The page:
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Tom Gurney BSc (Hons) is an art history expert with over 20 years experience
Published on June 19, 2020 / Updated on October 14, 2023
Email: [email protected] / Phone: +44 7429 011000

The fall from and rise to the public conscience of Vermeer meant that much of his life was left undocumented including quotations from his life

The impact of his work, however, has ensured that in recent centuries many have studied and commented upon his legacy. There is simply no shortage of views from others, just his own.

Vermeer's own role within the Dutch Golden Age also ensured that his work is well connected within Dutch art history, alongside other famous artists like Rembrandt, Jacob van Ruisdael and Frans Hals. The legacy of Italian painter Caravaggio was also strongly linked to this period.

Quotations by Vermeer

There are currently no quotations directly from Vermeer available.

Quotations on Vermeer

In the work of Vermeer the subject of the picture becomes - for the first time in the history of art - the object that is contemplated.

Andre Malraux, 1951

There is so much mystery in each painting, in the women he depicts, so many stories suggested by not told.

Tracy Chevalier, 2014

Almost all his paintings are apparently set in two smallish rooms in his house in Delft; they show the same furniture and decorations in various arrangements and they often portray the same people, mostly women.

Hans Koningsberger, 1977

The Art of Vermeer must have been there on the morning of creation.

Frederick Sommer

Vermeer's woman reading a letter is as full of latent or subliminal kitsch as Tolstoy's War and Peace.

John Bayley

Yes, Johannes Vermeer paints in thin layers – there is no waste effort – and those small dots – no, they are not like Seurat’s, though they contain all the light the pointillist may have wished for, concentrated, hovering before the object, but not obliterating it.. ..Vermeer is not a sun painter, but rather a moon-painter – like Uccello – that’s good, it is the pure, final stage of art, the moment when it becomes more real than reality.

Arshile Gorky

Let us look at a Dutch interior and at an interior painted by an artist of the present day. The latter no longer touches us, because it does not possess the qualities of depth and volume, the science of distances. The artist who paints it does not know how to reproduce a cube. An interior by Van der Meer is a cubic painting. The atmosphere is in it and the exact volume of the objects ; the place of these objects has been respected, the modem painter places them, arranges them as models. The Dutchmen did not touch them, but set themselves to render the distances that separated them, that is, the depth. And then, if I go so far as to say that cubic truth, not appearance, is the mistress of things, if I add that the sight of the plains and woods and country views gives me the principle of the plans that I employ on my statues, that I feel cubic truth everywhere, and that plan and volume appear to me as laws of all life and ail beauty, will it be said that I am a symbolist, that I generalise, that I am a metaphysician ? It seems to me that I have remained a sculptor and a realist. Unity oppresses and haunts me.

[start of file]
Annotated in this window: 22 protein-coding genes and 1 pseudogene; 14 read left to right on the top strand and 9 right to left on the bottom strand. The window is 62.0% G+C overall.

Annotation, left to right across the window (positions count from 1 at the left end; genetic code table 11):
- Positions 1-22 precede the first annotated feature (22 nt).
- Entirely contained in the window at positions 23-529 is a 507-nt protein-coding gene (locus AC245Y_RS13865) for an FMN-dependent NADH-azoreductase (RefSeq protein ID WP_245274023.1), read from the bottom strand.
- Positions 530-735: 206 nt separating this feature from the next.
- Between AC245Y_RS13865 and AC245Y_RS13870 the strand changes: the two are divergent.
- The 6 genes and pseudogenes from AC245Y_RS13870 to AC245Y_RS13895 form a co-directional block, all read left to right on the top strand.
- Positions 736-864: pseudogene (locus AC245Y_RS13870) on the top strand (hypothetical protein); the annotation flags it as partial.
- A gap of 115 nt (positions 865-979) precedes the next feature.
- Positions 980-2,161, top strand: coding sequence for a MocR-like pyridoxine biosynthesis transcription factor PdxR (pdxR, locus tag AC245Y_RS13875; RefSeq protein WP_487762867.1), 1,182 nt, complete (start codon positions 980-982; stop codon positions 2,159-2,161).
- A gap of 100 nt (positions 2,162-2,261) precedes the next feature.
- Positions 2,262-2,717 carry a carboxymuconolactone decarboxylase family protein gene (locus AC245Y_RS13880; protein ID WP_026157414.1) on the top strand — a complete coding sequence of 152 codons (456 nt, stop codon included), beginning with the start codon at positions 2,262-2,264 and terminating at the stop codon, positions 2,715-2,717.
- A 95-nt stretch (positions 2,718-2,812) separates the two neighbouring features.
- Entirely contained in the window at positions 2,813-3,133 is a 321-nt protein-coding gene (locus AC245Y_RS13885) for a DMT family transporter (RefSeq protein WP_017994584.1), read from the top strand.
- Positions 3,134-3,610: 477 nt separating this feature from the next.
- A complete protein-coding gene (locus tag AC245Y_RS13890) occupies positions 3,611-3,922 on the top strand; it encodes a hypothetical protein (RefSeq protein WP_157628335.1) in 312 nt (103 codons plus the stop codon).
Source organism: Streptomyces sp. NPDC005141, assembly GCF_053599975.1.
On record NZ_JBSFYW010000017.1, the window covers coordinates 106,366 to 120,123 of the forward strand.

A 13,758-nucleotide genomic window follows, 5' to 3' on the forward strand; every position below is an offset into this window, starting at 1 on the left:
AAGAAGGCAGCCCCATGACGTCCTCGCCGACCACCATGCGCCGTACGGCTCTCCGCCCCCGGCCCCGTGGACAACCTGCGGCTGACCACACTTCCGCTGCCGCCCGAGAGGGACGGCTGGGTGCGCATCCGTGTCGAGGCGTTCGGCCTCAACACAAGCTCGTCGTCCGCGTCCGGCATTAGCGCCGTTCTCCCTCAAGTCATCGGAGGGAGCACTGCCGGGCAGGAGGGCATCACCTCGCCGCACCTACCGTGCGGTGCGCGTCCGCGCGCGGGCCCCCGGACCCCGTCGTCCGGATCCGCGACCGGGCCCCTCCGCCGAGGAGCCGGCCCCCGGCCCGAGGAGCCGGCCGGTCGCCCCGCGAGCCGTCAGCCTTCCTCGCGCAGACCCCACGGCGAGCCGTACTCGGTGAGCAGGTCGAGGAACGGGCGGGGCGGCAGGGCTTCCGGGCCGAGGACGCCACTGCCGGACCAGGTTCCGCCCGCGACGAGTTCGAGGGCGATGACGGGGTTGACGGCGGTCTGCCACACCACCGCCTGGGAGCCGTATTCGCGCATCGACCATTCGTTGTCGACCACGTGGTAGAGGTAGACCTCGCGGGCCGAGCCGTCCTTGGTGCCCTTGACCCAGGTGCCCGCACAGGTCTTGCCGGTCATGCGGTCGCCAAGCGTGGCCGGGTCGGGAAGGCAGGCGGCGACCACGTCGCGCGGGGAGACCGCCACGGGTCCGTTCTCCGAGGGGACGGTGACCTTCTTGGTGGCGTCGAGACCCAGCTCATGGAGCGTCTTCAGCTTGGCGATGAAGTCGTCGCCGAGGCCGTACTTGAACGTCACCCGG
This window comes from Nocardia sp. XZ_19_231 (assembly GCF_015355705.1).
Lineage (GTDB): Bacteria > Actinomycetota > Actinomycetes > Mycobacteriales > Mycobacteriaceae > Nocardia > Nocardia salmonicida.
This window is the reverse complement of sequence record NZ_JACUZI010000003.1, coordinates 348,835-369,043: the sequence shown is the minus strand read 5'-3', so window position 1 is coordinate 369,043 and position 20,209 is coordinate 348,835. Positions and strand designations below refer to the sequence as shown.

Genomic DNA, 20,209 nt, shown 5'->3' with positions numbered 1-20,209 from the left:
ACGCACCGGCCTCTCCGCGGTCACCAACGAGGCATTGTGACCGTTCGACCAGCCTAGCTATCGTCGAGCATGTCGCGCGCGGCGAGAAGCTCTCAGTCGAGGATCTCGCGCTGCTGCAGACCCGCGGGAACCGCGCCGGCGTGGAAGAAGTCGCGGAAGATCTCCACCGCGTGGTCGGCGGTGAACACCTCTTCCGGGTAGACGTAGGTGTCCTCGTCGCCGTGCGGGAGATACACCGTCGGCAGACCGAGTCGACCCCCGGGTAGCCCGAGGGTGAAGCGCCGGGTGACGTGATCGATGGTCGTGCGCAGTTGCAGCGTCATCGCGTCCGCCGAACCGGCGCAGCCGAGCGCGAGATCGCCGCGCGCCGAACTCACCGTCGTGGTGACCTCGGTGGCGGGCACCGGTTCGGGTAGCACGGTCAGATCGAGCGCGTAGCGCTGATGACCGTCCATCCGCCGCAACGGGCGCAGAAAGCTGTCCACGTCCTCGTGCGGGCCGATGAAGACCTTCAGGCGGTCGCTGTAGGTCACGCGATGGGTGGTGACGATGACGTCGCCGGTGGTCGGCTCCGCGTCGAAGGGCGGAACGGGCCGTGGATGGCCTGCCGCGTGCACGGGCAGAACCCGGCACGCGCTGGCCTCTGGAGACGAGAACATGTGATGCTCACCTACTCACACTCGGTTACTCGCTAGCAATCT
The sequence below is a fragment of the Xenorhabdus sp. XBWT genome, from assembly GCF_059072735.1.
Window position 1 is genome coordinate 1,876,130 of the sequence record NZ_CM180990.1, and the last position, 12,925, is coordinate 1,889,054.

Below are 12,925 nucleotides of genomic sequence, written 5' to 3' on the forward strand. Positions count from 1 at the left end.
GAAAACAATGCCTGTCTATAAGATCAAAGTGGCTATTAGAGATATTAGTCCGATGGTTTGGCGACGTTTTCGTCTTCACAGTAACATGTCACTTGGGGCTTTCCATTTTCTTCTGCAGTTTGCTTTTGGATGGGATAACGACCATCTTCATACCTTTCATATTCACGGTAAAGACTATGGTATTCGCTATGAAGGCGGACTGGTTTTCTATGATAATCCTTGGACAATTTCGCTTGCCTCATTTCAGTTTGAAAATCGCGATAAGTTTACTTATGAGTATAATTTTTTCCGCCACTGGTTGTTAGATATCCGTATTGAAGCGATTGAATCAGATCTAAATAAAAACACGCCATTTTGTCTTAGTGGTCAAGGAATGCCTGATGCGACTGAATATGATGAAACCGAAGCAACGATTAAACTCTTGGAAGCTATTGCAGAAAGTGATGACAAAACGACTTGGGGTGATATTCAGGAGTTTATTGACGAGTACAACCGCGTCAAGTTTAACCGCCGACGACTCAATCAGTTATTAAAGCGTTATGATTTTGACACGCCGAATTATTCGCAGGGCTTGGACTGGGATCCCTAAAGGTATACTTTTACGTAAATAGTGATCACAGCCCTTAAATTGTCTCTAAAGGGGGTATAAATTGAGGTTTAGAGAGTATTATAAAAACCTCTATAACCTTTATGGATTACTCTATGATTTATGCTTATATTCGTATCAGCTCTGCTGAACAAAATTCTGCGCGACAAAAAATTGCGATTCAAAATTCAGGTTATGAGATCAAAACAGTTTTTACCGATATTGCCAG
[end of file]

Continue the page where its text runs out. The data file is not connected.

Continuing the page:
Auguste Rodin

By art alone we are able to get outside ourselves, to know what another sees of this universe which for him is not ours, the landscapes of which would remain as unknown to us as those of the moon. Thanks to art, instead of seeing one world, our own, we see it multiplied and as many original artists as there are, so many worlds are at our disposal, differing more widely from each other than those which roll round the infinite and which, whether their name be Rembrandt or Vermeer, send us their unique rays many centuries after the hearth from which they emanate is extinguished. This labour of the artist to discover a means of apprehending beneath matter and experience, beneath words, something different from their appearance, is of an exactly contrary nature to the operation in which pride, passion, intelligence and habit are constantly engaged within us when we spend our lives without self-communion, accumulating as though to hide our true impressions, the terminology for practical ends which we falsely call life.

Marcel Proust